What is a Smart Contract?

Diana Furman ethereum

More people have started picking up the idea that blockchain has the power to change the world, or at least the possibility to make our lives easier. A few days ago we talked about Ethereum’s controversy and mentioned smart contracts linked to this blockchain. In our opinion, it is a spectacular example of how technology can contribute not only to the world’s economy, but also to the life of every single individual.

A smart contract is a prewritten code built within a blockchain (Ethereum is the most famous one, but there are indeed others) that allows certain targets to get executed when a specified goal is reached. Very similar to a regular contract with a digital cherry on top.

Background

Despite the fact that people usually associate smart contracts with Ethereum, it was not Vitalik Buterin who initially projected them. Back in 1994, cryptographer Nick Szabo proposed the idea of “computerized transaction protocol that executes the terms of a contract” and coined the term, “smart contract”. Technological development at that time wasn’t able to bring Szabo’s idea to life. It was only after Bitcoin introduced blockchain technology to the world that smart contracts got their base for development. Finally in 2013, the Ethereum project created conditions to carry smart contracts into execution.

Smart Contracts in the Real World

For example, if Alice rents a house, according to her rental contract, she must pay a security deposit fee and a monthly fee to the owner. In the case she fails to pay the rent before the specific date, she has to deal with the aftermath and the landlord himself. However, the contract cannot guarantee that everything will go smoothly.

Unless it’s a smart contract.

When a smart contract is involved, the landlord doesn’t even have to come and collect the rent, let alone check his bank account for receipts because the rent is already withdrawn automatically. And Alice takes her payment obligations seriously because she has a digital identity with social credibility (basically, a credit record) that she needs to look after.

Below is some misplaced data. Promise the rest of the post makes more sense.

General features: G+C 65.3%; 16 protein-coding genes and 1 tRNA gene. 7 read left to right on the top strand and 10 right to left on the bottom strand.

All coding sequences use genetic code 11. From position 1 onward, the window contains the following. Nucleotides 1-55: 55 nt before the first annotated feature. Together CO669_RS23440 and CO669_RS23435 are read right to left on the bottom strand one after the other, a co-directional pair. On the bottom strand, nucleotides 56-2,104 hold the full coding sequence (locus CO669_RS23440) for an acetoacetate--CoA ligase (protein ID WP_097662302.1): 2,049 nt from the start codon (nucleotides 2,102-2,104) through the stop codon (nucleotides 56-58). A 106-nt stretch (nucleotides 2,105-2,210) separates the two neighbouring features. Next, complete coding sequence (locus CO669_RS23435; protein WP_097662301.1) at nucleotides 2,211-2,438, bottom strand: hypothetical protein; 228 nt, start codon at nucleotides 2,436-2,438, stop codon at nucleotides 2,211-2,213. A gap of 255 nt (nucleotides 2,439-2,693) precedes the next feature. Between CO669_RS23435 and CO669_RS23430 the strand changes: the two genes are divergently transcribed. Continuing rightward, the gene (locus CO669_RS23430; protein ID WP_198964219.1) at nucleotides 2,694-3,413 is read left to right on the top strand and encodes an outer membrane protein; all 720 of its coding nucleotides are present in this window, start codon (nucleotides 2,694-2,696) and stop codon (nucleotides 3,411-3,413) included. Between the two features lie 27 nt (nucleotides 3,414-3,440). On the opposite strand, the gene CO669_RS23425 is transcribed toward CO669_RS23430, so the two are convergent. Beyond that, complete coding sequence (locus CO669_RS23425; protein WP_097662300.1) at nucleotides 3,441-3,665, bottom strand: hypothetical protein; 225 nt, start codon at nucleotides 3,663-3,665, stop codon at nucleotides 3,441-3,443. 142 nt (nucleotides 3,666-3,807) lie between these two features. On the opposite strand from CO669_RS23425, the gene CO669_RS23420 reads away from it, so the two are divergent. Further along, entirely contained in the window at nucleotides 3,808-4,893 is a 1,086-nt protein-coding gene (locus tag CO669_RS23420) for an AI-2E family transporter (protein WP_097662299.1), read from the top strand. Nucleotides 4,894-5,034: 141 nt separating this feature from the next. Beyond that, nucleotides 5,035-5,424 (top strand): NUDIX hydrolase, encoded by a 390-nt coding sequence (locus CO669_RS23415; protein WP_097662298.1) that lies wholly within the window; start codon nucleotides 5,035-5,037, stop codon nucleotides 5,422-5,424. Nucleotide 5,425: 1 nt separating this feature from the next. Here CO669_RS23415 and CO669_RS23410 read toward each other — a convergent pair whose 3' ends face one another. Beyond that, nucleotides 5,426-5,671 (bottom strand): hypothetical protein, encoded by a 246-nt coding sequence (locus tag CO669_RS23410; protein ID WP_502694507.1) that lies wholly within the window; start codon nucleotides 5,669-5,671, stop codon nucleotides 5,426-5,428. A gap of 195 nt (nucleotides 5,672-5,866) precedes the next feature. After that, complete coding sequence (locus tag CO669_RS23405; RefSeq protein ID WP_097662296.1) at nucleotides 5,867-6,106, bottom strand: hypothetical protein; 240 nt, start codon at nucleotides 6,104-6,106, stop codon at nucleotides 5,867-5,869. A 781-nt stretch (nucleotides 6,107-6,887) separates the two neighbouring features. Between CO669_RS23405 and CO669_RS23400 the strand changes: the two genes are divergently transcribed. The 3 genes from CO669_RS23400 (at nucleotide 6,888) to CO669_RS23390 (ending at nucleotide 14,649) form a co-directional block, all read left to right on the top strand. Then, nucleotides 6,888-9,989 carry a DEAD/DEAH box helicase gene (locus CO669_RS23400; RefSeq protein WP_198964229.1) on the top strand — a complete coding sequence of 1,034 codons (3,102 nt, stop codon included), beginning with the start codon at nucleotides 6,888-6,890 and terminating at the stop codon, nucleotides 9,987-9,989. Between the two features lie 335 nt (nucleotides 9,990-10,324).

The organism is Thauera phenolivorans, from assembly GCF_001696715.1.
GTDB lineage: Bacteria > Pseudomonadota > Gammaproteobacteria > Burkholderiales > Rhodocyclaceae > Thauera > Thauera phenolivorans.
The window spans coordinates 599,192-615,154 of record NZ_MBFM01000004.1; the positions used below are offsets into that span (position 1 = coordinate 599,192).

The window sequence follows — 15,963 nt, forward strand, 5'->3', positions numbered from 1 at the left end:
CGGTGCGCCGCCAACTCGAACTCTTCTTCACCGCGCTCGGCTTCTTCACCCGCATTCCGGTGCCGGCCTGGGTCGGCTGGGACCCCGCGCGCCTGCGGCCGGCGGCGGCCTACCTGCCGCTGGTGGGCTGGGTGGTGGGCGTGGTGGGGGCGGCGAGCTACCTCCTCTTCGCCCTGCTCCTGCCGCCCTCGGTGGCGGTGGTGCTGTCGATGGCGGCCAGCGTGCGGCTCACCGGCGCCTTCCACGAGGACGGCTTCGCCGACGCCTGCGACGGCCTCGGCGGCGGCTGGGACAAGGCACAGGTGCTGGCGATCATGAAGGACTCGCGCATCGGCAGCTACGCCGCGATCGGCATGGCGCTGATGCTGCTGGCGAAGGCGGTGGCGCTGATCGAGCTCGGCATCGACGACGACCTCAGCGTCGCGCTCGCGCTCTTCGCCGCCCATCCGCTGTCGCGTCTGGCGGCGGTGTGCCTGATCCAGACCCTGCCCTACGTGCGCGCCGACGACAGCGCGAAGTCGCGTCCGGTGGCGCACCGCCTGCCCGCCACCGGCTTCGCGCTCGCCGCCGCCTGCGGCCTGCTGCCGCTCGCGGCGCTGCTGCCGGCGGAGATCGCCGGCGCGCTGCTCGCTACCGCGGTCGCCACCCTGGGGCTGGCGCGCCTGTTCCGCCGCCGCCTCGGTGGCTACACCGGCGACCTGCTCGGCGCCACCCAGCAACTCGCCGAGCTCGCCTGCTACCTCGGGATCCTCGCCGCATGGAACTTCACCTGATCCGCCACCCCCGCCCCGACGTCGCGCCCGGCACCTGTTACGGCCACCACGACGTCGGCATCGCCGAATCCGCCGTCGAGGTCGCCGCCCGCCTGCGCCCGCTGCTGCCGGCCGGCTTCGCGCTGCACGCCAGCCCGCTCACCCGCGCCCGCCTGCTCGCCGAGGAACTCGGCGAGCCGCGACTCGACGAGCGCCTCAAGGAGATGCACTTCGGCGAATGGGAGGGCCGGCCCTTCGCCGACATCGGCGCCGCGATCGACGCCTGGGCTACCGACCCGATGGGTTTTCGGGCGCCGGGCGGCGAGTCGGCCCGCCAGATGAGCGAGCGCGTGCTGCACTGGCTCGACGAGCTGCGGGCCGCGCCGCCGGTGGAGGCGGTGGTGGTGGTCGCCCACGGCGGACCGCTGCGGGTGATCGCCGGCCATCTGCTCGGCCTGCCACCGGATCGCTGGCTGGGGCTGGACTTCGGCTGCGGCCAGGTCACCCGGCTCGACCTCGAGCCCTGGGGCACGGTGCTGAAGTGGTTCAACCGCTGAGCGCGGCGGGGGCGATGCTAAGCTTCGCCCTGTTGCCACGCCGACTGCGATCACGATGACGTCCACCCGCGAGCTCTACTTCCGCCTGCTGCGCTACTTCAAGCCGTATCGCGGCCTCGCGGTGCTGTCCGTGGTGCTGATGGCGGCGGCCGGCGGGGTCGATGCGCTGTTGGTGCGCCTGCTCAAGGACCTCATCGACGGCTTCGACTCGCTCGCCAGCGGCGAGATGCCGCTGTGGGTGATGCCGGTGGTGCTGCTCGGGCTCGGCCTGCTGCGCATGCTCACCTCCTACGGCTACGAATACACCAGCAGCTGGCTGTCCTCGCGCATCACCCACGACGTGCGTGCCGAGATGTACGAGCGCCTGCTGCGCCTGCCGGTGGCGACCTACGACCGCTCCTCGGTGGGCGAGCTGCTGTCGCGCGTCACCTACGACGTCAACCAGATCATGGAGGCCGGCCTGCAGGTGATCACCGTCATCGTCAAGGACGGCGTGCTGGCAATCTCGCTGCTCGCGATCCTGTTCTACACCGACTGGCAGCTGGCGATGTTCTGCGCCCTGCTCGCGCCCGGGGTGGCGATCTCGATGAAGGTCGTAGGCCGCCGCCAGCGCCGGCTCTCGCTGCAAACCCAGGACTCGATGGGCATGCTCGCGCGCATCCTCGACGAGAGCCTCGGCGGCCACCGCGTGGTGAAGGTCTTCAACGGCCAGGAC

Let’s say, Alice gets tired of renting and decides to buy a house. What does she do? She looks for a house, puts in a bid, pays a deposit fee, receives an ownership document, goes to a lawyer to check if the document is legit and, finally, goes to a bank to get a mortgage, hoping for the best.

Now let’s see how Alice can improve her living conditions in a blockchain-powered reality.

To buy a house she goes to a blockchain property network where she finds a perfect house, that has been uploaded to the network with all the necessary papers (including the proof of ownership), and pays all the due fees in cryptocurrency. In the case she has a friend who wants to share this purchase, there is also a possibility to make a smart contract for multiple buyers on certain conditions. And in the future, when her friend decides to sell their part, they can do that by simply signing a transaction.

Pros and Cons

Smart contracts have plenty of advantages because of the very core of blockchain technology.

SCs are Immutable

Once the contract has been created, it cannot be changed anymore. You can rest assured that no double-dealer will ever interfere with it.

SCs are Distributive

The output of the contract is validated by everyone on the network, so a single person cannot force the contract to perform any operation without the approval of the other community members. As a result, the smart contract becomes tamper-proof.

SCs are Safe

Your personal information is all encrypted.

SCs are Fast and Cheap

The beauty of coding is that it makes business processes automatic and eliminates the middleman. As a result, you save time and money.

Smart contracts can be implemented in a whole variety of professional fields, such as trading, insurance, research, voting, product development, healthcare… the list of possibilities is endless.

Yet there’s still a lot of work to be done. It is unclear how the whole process can be regulated on the government level, or how to even tax it. Moreover, smart contracts will need to take into consideration too many scenarios and it’s not always easy to predict all of them. In fact, it’s pretty hard. Another major issue is that linking “the digital to a physical asset” is almost impossible without the involvement of a third party as the author of this post points out.

To sum it up — smart contracts technology is full of promise, however, it is still in its infancy. Reaching an agreement with governments and defining a trustworthy third-party are the top priorities.

Lumi is a great supporter of smart contracts technology as well as dapps powered by them. For instance, Lumi SDK is an awesome solution for a dapp to avoid dealing with the process of signing transactions. We’ll do the job ourselves. If you want to know more, feel free to drop us a line on Telegram public chat and if that’s not enough then follow us on Twitter, Facebook, and Reddit to get even more useful info and news of the industry.